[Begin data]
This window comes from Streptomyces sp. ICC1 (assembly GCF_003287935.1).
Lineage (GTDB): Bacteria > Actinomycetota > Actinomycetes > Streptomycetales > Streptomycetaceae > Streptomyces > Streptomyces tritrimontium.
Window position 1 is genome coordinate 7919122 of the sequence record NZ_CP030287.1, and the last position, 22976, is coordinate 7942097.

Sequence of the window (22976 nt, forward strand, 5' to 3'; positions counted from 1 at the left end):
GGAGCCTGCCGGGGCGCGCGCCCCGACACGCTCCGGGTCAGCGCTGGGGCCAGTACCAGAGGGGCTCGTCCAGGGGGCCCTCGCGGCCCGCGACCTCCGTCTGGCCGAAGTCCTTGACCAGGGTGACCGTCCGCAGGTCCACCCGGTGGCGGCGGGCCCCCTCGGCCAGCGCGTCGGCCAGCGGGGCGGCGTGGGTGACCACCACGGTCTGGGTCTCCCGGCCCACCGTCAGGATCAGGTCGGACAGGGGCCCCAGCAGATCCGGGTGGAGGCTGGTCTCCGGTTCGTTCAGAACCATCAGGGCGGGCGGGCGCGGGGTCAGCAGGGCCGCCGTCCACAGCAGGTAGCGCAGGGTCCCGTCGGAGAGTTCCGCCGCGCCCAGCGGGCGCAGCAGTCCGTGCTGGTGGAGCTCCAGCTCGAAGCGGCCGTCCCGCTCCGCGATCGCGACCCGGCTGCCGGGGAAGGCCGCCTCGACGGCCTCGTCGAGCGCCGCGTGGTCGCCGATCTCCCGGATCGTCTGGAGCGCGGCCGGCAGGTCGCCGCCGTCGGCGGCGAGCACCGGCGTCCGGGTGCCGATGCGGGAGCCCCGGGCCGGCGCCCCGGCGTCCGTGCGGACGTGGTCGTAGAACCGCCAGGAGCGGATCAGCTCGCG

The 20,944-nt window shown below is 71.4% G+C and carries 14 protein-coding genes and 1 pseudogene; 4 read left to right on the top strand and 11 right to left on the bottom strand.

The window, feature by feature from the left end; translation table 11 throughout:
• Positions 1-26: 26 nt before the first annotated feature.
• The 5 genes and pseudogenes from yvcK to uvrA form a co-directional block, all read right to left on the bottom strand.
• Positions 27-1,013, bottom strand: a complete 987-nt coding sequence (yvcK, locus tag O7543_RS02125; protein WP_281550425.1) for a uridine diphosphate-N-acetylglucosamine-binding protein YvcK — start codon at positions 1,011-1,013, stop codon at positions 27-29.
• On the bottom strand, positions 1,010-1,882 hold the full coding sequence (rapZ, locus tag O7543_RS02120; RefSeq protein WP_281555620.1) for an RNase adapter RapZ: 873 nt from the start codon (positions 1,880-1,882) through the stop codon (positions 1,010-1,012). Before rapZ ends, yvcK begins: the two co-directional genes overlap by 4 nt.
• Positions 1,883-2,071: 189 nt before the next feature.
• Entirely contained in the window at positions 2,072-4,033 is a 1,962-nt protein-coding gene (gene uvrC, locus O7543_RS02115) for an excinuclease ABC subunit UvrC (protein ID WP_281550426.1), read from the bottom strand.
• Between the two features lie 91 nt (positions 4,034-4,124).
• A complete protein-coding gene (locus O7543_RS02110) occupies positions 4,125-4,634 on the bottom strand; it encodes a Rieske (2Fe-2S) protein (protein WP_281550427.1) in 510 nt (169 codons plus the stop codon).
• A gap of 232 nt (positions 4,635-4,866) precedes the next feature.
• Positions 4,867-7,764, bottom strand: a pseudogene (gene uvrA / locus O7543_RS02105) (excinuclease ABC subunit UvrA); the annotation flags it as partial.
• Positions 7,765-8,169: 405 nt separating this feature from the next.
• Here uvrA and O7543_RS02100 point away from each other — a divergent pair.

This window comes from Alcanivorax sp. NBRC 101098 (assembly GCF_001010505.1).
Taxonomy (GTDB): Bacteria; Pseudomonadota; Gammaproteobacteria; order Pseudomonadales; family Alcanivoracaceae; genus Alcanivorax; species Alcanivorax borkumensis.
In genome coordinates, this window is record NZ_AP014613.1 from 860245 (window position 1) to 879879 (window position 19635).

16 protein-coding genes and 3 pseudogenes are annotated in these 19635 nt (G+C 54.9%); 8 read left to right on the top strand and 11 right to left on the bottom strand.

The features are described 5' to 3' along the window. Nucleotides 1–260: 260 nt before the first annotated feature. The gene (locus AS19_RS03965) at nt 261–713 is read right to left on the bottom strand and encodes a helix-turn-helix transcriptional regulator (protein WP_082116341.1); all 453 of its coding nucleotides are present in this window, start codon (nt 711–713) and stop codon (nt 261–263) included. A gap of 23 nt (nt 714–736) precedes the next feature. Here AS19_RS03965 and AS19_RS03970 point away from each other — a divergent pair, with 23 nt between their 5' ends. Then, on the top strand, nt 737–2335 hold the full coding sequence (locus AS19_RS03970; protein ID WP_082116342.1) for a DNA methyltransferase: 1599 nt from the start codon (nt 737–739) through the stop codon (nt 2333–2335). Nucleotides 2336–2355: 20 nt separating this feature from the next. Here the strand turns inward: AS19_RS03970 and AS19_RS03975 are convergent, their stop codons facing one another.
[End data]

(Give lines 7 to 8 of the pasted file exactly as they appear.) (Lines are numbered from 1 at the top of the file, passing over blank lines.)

The window, feature by feature from the left end; translation table 11 throughout:
• Positions 1-26: 26 nt before the first annotated feature.